and stopped in town. We were a bit suspicious, and when
later that night, the old fortune teller looked like she was
casting a spell of some sort. One of our characters, (mine?)
ended up shooting her with an arrow. The next morning they
did not seemed pleased to see us. The running joke in the
campaign thereafter was “Sorry we shot your mom, (it was
the leader’s mother, Doh!), or “So, um… were still going to
have a trade agreement for when you return in spring?”

Creighton Broadhurst says: Reply


February 25, 2015 at 09:08
I can *so* see some of my own group using the
“diplomacy via arrows” approach.

Jeff says: Reply


March 4, 2015 at 07:20

After reading the Desert of Desolation series awhile back I


was struck with how artificial the beginning was. The players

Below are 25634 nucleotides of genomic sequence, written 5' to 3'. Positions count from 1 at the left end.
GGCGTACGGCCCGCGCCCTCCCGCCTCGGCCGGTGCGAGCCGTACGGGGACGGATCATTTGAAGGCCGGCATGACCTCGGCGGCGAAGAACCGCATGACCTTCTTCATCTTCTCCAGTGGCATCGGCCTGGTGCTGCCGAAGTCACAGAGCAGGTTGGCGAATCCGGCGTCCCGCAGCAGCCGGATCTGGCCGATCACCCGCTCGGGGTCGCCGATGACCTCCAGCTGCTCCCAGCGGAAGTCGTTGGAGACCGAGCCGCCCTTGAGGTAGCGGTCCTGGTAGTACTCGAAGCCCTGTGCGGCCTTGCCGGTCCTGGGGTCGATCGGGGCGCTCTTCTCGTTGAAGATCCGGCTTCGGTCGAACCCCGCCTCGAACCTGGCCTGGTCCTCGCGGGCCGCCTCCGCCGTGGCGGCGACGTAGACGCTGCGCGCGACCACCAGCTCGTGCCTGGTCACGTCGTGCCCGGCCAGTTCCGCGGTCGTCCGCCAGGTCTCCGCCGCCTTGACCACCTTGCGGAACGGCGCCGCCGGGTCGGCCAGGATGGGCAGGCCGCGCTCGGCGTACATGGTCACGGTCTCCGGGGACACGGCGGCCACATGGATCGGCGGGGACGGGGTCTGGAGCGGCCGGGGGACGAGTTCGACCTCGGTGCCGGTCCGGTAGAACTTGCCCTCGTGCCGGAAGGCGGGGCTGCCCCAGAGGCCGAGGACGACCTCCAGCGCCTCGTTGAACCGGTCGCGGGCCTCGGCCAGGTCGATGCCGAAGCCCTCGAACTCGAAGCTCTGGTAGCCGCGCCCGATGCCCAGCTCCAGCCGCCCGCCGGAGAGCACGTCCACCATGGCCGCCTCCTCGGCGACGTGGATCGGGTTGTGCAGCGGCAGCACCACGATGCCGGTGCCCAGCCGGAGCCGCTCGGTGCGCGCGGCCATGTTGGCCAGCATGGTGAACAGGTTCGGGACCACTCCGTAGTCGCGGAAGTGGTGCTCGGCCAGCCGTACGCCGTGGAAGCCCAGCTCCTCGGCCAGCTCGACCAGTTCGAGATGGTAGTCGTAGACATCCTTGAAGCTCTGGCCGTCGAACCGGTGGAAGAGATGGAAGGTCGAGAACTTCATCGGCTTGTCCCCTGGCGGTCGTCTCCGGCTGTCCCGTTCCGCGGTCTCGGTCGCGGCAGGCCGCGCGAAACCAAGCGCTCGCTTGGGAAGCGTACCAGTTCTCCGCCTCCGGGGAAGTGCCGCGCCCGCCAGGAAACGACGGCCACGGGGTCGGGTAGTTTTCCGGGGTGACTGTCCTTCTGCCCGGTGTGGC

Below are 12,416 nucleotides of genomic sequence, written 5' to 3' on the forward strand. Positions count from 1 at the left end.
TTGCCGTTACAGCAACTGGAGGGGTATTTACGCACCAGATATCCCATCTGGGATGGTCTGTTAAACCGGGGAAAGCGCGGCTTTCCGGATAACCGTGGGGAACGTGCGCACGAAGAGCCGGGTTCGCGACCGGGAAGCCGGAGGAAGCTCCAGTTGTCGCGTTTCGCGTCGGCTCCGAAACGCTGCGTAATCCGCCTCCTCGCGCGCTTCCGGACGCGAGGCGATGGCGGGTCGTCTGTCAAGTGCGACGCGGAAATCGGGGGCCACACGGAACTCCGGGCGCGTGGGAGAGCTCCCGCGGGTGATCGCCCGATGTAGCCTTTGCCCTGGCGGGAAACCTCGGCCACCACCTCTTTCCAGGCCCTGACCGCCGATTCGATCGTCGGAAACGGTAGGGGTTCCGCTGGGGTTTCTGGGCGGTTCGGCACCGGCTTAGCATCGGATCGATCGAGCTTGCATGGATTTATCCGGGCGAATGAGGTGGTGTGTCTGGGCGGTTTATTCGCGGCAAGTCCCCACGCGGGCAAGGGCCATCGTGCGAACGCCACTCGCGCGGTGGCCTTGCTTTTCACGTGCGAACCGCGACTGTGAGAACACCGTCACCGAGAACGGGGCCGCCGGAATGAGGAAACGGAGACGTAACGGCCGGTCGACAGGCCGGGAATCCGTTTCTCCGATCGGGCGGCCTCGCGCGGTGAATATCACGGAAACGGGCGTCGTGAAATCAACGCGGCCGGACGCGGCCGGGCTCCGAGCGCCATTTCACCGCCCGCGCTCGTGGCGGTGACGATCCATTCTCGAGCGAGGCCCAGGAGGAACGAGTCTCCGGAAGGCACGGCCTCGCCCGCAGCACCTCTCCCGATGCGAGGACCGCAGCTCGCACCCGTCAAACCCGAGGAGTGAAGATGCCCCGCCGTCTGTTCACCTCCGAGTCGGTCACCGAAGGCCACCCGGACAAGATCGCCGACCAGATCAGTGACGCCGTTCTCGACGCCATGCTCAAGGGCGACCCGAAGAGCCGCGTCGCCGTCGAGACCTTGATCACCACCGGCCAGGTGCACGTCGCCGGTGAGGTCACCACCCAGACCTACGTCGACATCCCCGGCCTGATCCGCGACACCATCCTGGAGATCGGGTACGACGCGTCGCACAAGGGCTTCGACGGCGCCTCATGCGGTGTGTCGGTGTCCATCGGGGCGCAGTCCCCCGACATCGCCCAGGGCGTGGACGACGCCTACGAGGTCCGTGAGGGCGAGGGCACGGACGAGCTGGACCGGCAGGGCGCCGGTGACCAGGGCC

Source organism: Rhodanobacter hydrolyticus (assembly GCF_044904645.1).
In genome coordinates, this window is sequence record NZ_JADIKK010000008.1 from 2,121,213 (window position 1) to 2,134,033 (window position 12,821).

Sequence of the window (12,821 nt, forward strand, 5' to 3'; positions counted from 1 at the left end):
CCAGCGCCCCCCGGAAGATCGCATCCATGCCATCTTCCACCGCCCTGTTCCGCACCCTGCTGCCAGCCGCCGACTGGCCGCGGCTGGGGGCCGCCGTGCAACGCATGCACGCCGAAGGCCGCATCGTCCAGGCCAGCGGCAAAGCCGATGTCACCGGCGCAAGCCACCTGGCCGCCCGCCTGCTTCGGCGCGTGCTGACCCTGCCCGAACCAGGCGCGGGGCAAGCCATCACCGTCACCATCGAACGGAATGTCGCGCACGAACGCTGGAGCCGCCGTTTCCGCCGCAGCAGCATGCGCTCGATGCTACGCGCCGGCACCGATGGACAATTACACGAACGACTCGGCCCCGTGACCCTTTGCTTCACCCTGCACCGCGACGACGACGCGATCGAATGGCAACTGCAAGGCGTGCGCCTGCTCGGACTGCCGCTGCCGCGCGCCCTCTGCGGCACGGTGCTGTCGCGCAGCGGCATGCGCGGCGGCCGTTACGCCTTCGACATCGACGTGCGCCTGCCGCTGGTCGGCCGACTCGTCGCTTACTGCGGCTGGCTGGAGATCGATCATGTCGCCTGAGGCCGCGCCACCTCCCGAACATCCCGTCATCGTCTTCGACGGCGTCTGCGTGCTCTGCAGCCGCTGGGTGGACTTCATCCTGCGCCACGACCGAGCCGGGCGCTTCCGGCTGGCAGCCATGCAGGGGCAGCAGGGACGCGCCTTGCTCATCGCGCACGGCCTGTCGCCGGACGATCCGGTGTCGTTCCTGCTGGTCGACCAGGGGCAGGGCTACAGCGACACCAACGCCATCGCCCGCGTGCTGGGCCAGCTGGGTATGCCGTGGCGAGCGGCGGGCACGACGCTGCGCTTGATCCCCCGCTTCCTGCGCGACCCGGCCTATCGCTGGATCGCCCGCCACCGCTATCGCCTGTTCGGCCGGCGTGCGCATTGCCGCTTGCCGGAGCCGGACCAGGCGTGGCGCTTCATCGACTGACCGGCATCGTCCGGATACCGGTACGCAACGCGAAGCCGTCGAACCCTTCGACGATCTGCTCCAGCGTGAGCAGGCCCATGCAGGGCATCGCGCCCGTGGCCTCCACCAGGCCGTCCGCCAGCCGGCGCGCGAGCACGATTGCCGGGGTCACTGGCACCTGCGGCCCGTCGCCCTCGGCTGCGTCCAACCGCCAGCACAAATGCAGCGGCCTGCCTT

are framed and sent to the desert with no chance to defend
themselves. I couldn’t help put feel that it should be the
result of the players failing. So I created a short “rescue the
queen” adventure. The players would have to be super clever
to succeed and failure results in being sent off to the desert!

I have really embraced the idea that the players can fail
sometimes. And it should be set up in the story as a plot
device.

Stephen Paterson says: Reply


February 14, 2016 at 00:21

Desert of Desolation is a poorly thought-out “political”


series. It sounds artificial, well, because IT IS! I find
it’s better just to assign the narrative, and just treat it
as “One of your allies could use some assistance…so,
here’s the idea.”

Derek says: Reply


May 4, 2015 at 23:04

I’ve done a few of these and it’s caused a few players to leave
or be very upset with me because I didn’t just let them win.
The curse I’ve had to use on a PC because he was chaotic
dickish, killed a guy for xp (which I gave him 0 for), was very